Mohammed, middle school social studies teacher
“Rubrics were essential. I’ve realized that the expectation isn’t always clear for students. I might know exactly what I want the students to do, but somewhere along the line, they didn’t get it. Or someone wasn’t paying attention. Or they’re 12, and they just weren’t listening. Or they listened and they completely forgot. There’s a lot of reasons why they’re confused as to what they’re supposed to be doing. It was always frustrating to me.The rubrics help to solidify what the expectation is. And you have it, it’s in front of you, and now there’s no excuse. Exactly what they needed to do was right in front of them. When they would say, ‘Okay, I’m done.’ I would ask them, ‘Did you check it against the rubric?’ Once they started doing that, it just made everything a lot easier.
“Also, when I’m grading with rubrics, it takes away as much of the bias as you can. When you’re looking at papers and it’s like, ‘Oh, well, this kid, he tried really hard,’ you can become lenient with grades and you’re not actually grading what’s in front of you. The rubric helps me, as a teacher, to not do that. I’m looking at the final product and I’m comparing it to rubrics, so the grading becomes more consistent. If I just look directly at the rubric and grade it, it doesn’t matter who it’s from. It provides, in my experience, the most objective grading. If students turn something in and they don’t get a good grade, it’s very easy to say, ‘Look at the rubric and look at what you did and tell me what’s wrong.’ Rubrics reinforce the concept that all students can achieve.”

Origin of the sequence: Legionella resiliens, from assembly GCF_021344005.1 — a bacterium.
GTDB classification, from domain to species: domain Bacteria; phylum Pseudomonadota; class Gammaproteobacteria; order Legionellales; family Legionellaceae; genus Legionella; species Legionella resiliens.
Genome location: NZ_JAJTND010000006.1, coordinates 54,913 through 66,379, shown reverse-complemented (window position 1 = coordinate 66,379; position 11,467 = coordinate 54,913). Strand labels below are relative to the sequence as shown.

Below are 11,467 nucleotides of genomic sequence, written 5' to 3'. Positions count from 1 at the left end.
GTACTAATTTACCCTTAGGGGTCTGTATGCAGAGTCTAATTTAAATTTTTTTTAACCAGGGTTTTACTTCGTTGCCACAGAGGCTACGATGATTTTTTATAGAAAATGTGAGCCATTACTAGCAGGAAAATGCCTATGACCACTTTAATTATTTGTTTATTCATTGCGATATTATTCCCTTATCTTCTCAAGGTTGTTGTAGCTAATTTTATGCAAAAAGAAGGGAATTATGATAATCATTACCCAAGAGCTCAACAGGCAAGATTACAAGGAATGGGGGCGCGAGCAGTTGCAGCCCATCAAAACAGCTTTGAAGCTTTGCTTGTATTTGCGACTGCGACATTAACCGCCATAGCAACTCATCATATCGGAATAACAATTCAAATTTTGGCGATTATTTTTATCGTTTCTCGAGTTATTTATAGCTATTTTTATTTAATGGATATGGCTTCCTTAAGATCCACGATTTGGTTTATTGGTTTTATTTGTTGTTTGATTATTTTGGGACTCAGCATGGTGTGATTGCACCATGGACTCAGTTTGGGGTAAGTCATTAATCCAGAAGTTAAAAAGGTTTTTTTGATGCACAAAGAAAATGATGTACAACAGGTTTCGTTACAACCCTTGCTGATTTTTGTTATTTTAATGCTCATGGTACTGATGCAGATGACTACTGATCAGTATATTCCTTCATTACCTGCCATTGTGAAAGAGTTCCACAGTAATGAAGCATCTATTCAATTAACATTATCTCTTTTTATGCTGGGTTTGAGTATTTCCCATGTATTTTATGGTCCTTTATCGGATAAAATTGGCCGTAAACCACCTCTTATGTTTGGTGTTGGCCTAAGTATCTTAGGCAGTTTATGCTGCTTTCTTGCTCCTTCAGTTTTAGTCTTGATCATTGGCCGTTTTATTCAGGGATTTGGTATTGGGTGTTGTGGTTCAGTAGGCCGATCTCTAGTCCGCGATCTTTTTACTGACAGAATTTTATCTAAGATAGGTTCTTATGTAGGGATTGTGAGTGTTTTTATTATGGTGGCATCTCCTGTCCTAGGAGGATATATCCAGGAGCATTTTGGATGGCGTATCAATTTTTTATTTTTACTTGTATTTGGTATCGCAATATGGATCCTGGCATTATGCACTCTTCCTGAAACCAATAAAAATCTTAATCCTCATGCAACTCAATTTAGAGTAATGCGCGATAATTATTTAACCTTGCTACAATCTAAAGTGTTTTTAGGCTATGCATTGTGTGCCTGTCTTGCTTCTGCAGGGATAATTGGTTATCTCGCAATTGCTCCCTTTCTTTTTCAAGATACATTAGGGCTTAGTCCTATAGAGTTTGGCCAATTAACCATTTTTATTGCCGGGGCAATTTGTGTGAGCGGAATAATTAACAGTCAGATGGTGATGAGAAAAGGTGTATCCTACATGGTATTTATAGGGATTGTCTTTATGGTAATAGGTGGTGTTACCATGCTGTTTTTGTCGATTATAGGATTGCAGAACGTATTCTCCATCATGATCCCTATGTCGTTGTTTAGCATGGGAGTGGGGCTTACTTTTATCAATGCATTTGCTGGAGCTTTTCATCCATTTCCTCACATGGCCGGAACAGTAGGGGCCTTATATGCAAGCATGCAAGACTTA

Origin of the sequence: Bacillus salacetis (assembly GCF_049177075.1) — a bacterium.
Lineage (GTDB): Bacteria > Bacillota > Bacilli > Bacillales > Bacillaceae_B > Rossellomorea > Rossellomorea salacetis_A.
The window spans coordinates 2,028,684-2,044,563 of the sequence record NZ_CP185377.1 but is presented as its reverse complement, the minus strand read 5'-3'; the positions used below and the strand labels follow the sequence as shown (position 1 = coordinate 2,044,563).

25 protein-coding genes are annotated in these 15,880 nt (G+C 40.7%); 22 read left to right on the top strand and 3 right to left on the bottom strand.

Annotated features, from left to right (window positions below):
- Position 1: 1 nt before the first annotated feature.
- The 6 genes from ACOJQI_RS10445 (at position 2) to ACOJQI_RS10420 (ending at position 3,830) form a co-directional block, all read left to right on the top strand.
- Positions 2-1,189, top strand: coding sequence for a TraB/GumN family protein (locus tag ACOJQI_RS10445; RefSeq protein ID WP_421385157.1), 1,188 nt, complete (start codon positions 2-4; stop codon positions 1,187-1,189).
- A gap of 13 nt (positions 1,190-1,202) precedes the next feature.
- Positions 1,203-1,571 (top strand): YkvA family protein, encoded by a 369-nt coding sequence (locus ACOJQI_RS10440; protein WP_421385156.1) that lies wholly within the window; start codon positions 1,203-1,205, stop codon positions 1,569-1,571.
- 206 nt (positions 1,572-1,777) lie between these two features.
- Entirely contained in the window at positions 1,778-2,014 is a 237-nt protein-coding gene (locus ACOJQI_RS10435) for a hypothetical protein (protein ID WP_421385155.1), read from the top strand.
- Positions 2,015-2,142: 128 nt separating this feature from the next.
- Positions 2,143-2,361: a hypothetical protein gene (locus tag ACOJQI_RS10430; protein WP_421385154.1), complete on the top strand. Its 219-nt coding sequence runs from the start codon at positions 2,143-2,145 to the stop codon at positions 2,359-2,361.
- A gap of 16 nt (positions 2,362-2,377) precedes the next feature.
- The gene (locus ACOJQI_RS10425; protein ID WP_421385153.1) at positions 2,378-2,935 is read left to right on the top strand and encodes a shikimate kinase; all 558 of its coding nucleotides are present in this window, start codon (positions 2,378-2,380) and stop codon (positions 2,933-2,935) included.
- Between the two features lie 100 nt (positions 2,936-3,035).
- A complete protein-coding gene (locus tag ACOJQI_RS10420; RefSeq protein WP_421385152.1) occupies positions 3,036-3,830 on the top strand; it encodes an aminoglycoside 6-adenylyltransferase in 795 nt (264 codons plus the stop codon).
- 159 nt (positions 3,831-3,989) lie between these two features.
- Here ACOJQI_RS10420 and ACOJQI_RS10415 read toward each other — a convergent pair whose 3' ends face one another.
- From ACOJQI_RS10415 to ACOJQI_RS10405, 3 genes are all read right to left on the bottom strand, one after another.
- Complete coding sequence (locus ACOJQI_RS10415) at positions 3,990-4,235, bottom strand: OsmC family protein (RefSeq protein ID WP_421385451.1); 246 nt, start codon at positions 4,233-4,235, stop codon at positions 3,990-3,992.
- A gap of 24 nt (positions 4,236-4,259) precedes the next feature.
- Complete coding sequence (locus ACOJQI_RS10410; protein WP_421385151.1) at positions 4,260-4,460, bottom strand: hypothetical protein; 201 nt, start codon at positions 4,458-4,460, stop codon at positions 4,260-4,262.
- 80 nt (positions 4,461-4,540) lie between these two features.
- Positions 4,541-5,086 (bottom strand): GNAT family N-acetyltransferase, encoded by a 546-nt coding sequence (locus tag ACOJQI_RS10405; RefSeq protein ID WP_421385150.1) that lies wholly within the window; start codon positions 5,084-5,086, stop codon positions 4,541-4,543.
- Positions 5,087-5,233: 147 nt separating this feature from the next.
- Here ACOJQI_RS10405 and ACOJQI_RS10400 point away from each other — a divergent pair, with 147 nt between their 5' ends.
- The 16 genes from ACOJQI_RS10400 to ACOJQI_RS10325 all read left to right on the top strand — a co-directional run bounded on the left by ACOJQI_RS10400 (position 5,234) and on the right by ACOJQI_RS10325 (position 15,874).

Bernardo, middle school humanities teacher
“I’ve had students self-grade their projects with rubrics and turn it in with their assignment. I was hoping that I would see an improvement on the projects. What I’ve noticed is that since I’ve done that the projects are almost all A’s and B’s. The surprising thing was that I thought it would improve a little bit. I did not think it would be that drastic.
“The other thing that I found that was super surprising was that students asked me, ‘Is that going to be our grade or are you still going to grade it?’ I just told them, ‘We’ll see. I haven’t decided yet.’ I thought that knowing that that I might use their grades, they were going to inflate their grades, but they didn’t. If anything, they were mostly spot on. If it was off at all, it was probably them grading themselves harder than I would grade them.
“The next step for me is not allowing students to turn in a project unless it’s earned a certain score on the rubric, or having a peer score it, and them having a conversation with the peer. Maybe the peers would tell them or help them recognize, ‘Oh, there’s something I need to do,’ so they can still do that before it gets turned in.